Nearly 50 students at Harvard-Westlake School have been recently diagnosed with whooping cough, in an outbreak that has forced school officials to send students home at the first sign of illness.
But all of the sick students had been vaccinated against the disease, according to school officials. In fact, all 90 people who have recently come down with pertussis — the official name for whooping cough — in Los Angeles County this year had been immunized against it, according to county officials.
It turns out that four years after someone receives the booster shot in about the seventh grade, the vaccine’s protection nearly vanishes, endangering high schoolers such as those at Harvard-Westlake, said Dr. James Cherry, a UCLA expert on pediatric infectious diseases.
“It is not surprising at all,” Cherry said of the recent cases.
The outbreak is a real-life example of something that experts have been noticing since doctors switched to a new form of the pertussis vaccine in 1997: Immunity wanes quickly.
The pertussis outbreak raises questions about how to best administer a vaccine when its protection fades so quickly. People now in high school are one of the first generations to receive only the new, shorter-lived form of the vaccine, making them test cases for these problems.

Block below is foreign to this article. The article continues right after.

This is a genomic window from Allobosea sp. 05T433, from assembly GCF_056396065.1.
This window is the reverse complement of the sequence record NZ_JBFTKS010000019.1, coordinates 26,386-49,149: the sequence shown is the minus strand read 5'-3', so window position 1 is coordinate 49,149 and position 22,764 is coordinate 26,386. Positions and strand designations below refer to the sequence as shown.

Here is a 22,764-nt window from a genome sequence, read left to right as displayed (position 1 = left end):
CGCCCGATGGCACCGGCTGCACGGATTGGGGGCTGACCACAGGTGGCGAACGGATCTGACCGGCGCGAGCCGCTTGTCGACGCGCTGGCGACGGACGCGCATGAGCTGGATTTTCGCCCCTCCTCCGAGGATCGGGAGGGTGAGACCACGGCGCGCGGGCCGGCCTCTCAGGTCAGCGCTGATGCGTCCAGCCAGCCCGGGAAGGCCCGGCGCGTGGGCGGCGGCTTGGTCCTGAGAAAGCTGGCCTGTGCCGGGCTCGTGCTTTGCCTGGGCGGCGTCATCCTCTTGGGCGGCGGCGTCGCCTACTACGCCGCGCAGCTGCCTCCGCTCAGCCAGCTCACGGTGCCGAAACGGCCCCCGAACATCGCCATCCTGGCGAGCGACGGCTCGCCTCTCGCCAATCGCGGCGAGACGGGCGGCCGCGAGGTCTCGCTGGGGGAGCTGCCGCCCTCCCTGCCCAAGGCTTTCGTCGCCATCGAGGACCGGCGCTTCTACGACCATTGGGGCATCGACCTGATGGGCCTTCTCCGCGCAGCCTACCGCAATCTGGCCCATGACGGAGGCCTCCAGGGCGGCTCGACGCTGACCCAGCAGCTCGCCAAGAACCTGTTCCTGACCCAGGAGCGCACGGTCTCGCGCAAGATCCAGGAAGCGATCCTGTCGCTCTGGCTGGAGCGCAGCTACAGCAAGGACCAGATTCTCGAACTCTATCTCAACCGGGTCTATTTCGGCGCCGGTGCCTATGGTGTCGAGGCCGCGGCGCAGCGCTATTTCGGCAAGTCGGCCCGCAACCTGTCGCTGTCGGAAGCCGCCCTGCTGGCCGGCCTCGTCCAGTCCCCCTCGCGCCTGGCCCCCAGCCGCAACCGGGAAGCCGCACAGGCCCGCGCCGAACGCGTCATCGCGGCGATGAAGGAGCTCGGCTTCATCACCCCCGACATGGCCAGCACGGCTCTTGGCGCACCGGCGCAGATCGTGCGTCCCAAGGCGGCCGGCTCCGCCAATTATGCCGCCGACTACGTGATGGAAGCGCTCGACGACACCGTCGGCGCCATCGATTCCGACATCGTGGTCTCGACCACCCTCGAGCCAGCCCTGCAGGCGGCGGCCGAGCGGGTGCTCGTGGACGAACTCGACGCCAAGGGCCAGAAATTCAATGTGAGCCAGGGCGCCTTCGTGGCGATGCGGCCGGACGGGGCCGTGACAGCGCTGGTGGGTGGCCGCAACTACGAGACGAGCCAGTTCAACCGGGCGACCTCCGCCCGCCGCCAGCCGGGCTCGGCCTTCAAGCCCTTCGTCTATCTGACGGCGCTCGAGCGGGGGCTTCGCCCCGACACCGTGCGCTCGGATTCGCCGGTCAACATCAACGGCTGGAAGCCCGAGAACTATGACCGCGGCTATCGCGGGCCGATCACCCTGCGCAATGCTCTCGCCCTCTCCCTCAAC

These recent whooping cough cases also serve as a contrast to the measles outbreaks across the country, which are mostly among people who declined vaccinations. In those cases, immunization probably would have prevented most of the illnesses.
Whooping cough clusters
Los Angeles County officials announced last month that there were three clusters of whooping cough cases among adolescents across the county.
Forty-six students have been diagnosed with pertussis at Harvard-Westlake, where enrollment is about 1,600. Eighteen students there have not been vaccinated against pertussis, but none of them has caught the illness, school spokesman Ari Engelberg said.
Ten students at St. Anastasia Catholic School in Westchester also caught pertussis. All had been vaccinated, according to school officials.
Under California law, children must receive all of their doses of whooping cough vaccine to be allowed to attend school, unless they have a medical reason not to be vaccinated. By the time they turn 6, most children have received five doses of the diphtheria-tetanus-acellular-pertussis vaccine, or DTaP. Then they must get a booster before entering seventh grade.
The immunizations are concentrated in the earliest years of life because babies are the most likely to die from whooping cough, named for the sound people make when they’re gasping for air.
“Deaths virtually all occur in the first two months of life,” Cherry said.
But studies have found that immunity drops quickly after getting the shot. One study from Kaiser Permanente found that protection fell an average of 42% a year after the last childhood dose at about age 6.
The rapidly waning immunity is linked to the kind of vaccine children receive, experts say.